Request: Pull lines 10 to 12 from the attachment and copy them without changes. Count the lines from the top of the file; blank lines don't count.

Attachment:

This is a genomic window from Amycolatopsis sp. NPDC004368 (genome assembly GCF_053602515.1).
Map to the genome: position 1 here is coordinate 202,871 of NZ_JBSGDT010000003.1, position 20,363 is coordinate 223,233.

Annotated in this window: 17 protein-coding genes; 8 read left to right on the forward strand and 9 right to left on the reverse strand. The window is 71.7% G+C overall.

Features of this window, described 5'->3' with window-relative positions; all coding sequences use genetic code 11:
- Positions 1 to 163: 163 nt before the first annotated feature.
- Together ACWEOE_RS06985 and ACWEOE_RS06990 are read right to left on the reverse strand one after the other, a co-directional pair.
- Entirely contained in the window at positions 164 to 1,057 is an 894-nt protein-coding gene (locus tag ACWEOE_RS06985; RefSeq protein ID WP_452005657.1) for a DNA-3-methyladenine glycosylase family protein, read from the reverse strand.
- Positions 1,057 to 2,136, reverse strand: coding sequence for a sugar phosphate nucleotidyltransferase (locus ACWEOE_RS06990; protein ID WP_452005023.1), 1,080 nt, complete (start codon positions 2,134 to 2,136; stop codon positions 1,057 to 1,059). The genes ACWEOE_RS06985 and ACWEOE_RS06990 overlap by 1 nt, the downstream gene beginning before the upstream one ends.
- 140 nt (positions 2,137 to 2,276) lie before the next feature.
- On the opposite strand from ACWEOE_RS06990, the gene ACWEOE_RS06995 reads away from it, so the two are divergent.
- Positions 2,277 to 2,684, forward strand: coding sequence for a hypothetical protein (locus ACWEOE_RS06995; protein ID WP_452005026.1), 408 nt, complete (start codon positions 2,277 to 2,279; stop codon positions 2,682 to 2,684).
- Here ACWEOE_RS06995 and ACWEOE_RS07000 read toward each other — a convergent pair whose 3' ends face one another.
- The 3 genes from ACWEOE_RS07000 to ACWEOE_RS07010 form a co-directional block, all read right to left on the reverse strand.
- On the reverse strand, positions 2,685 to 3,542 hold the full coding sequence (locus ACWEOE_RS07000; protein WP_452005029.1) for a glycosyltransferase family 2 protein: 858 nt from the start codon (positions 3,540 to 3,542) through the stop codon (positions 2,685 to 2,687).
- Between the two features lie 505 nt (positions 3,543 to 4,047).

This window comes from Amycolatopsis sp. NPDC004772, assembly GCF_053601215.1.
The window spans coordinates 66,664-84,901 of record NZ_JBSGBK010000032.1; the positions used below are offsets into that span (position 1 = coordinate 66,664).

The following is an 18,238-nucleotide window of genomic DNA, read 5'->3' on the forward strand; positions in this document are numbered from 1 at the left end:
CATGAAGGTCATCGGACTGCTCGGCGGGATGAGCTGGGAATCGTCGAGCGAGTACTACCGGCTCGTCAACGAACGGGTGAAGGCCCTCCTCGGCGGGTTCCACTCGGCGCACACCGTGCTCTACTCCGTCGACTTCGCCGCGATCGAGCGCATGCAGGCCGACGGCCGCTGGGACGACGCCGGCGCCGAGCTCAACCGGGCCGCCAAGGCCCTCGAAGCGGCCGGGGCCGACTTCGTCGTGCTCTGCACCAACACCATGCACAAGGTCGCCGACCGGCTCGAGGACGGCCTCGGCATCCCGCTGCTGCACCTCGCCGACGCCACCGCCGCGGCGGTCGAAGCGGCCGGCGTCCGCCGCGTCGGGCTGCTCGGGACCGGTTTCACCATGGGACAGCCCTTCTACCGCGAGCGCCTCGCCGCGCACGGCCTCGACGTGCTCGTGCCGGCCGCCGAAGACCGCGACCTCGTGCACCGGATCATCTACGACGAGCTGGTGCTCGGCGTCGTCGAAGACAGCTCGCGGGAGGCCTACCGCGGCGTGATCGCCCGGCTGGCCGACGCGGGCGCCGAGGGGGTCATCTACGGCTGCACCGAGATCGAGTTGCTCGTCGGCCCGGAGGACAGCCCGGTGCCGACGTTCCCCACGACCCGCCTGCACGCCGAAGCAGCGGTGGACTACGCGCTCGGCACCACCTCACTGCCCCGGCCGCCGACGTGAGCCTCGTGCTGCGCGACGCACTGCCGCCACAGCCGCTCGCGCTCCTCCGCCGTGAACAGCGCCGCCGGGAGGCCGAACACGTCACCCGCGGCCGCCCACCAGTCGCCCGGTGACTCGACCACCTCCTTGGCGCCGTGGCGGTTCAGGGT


- On the opposite strand from ACWEOE_RS06990, the gene ACWEOE_RS06995 reads away from it, so the two are divergent.
- Positions 2,277 to 2,684, forward strand: coding sequence for a hypothetical protein (locus ACWEOE_RS06995; protein ID WP_452005026.1), 408 nt, complete (start codon positions 2,277 to 2,279; stop codon positions 2,682 to 2,684).
- Here ACWEOE_RS06995 and ACWEOE_RS07000 read toward each other — a convergent pair whose 3' ends face one another.